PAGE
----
I worked closely with the England players at tournaments in Japan, Portugal and Germany. I learned a lot about rights, contracts and the law as the project faced a number of threats.

Alongside our work for the FA, we set up libraries, published books and made films for Premier League football clubs while producing award-winning advertising campaigns for clients like Audi, Umbro, Sony, Fiat and McDonald's. The documentary work I do continues to influence my commercial photography and we’ve built a reputation for realism and credibility with advertising agencies as we often work with real people in the real world and welcome the lack of control and spontaneity that can bring.

The advertising work I do builds on my press experience like this shot in New York’s financial district for AIG’s management liability coverage.

One of my earliest influences was Ernst Haas, not just because of his stunning photographs and strong philosophical approach, but for how he combined personal, editorial and advertising work through his career. I know how important commercial income can be in subsidising projects of a more social or personal nature. I still shoot weddings for friends, stories for recently and commercial work that recently made the BBC news. I find the mix to be both stimulating and complementary.

  Last year’s Association of Photographers Awards included this portrait from my series of London’s small businesses which I work on individually and in collaboration with writers and community groups.

Last year’s Association of Photographers Awards included this portrait from my series of London’s small businesses which I work on individually and in collaboration with writers and community groups.

I’m interested in the opportunities and threats facing photographers today in a world which has seen our work devalued by stock agencies and newspapers and our copyright infringed on an industrial scale. I play an active part in conversations with my peers on how we can best protect our interests while continuing to evolve and stay relevant as professionals.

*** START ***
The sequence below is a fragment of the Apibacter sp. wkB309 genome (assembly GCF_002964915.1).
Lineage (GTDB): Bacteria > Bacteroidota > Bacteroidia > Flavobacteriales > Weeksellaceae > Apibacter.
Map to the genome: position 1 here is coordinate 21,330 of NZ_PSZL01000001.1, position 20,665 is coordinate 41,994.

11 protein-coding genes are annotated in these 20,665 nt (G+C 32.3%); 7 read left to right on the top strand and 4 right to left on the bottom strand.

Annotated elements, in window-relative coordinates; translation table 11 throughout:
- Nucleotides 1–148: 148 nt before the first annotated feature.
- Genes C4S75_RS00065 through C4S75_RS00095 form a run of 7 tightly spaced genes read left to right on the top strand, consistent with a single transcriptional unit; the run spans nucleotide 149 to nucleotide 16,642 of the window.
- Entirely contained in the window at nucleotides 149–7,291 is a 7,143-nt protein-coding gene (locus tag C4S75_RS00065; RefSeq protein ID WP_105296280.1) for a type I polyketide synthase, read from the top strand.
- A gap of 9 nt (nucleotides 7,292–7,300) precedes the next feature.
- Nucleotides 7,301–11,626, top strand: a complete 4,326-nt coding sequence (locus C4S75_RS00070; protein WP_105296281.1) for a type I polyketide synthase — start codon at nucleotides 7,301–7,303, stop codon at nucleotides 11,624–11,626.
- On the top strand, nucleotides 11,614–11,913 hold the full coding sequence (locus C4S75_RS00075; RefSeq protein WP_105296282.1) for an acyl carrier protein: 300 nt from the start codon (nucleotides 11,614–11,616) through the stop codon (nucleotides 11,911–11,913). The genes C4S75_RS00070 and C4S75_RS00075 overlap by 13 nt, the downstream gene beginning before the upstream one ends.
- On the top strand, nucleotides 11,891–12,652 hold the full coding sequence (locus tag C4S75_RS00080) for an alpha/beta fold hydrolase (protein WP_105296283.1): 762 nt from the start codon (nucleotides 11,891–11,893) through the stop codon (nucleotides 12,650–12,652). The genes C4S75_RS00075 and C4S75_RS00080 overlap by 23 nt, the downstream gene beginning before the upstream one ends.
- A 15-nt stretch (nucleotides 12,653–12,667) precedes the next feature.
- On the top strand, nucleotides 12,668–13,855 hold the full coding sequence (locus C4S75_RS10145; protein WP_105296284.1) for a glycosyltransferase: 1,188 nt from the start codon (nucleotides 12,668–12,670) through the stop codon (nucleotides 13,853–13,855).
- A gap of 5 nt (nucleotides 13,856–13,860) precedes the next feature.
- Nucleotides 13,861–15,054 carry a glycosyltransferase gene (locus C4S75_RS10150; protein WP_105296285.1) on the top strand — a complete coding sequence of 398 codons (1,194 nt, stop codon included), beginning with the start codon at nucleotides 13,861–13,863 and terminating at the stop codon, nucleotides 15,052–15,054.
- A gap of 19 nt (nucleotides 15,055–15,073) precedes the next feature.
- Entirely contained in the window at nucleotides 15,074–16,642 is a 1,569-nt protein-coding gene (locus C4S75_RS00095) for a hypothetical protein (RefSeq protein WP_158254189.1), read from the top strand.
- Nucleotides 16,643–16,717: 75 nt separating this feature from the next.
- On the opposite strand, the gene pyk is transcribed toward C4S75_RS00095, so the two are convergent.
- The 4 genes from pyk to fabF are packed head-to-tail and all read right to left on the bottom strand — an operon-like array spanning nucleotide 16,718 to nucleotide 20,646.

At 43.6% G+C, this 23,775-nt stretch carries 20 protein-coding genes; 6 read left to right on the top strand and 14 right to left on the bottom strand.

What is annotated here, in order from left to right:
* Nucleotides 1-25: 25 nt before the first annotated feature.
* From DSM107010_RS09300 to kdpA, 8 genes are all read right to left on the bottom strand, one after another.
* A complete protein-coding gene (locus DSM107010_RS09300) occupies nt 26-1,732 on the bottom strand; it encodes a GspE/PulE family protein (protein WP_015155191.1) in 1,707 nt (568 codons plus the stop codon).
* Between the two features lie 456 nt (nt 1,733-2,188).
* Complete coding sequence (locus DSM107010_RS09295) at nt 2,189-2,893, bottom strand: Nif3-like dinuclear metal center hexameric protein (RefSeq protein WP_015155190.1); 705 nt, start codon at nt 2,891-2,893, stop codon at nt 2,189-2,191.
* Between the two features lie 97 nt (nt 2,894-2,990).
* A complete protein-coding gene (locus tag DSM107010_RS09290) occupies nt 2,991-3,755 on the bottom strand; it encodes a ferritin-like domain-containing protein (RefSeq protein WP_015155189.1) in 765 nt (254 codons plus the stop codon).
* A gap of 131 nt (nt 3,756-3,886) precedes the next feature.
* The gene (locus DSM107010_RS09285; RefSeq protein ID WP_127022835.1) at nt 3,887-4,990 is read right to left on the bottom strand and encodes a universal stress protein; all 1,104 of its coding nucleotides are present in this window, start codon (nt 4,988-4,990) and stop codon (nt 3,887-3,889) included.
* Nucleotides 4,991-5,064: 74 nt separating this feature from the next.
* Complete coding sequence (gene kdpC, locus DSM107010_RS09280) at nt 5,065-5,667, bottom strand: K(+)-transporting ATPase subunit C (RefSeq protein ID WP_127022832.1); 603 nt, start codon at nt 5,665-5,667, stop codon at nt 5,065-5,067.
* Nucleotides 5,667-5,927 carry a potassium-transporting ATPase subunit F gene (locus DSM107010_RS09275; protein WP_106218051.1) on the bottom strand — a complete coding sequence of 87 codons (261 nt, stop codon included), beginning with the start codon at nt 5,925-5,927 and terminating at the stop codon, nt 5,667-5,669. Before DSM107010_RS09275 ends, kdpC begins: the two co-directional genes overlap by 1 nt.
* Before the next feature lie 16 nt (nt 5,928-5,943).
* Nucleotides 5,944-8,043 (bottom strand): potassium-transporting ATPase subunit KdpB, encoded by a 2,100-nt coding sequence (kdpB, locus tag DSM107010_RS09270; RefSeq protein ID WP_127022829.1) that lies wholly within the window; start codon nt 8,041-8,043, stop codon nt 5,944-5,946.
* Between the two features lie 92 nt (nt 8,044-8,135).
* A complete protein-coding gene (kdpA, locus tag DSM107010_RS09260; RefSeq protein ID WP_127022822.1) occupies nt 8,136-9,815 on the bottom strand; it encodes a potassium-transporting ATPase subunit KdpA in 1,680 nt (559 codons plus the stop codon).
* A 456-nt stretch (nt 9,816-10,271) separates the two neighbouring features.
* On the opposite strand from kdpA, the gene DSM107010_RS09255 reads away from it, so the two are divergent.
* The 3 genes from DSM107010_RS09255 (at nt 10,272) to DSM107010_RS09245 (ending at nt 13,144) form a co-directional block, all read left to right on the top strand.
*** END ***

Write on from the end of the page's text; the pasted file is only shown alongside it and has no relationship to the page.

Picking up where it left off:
I often direct a team of people on both editorial and advertising commissions. For McDonald’s Olympics 2012 campaign, we had a crew of 50 including five photographers who shot 25,000 pictures in a day. Work for Sony and Coca-Cola built on that and our experience of fans in the real world.

This year, I’ve designed a project for students at a northern university in the build-up to the 2020 Olympics. They’ll be documenting the lives of people in their communities and the contribution they make grassroots sport. The work will cover research and planning, sport and documentary photography and the editing and processing of images, including an online photo library for local sports clubs to use. From my perspective it’s a big opportunity to develop my teaching experience and I hope there’s a chance to do the same at UAL.

The quiet moments before or after competition have always appealed to me as a sports photographer.

From a series documenting the fishing industry around Dakar in Senegal for a French insurance company.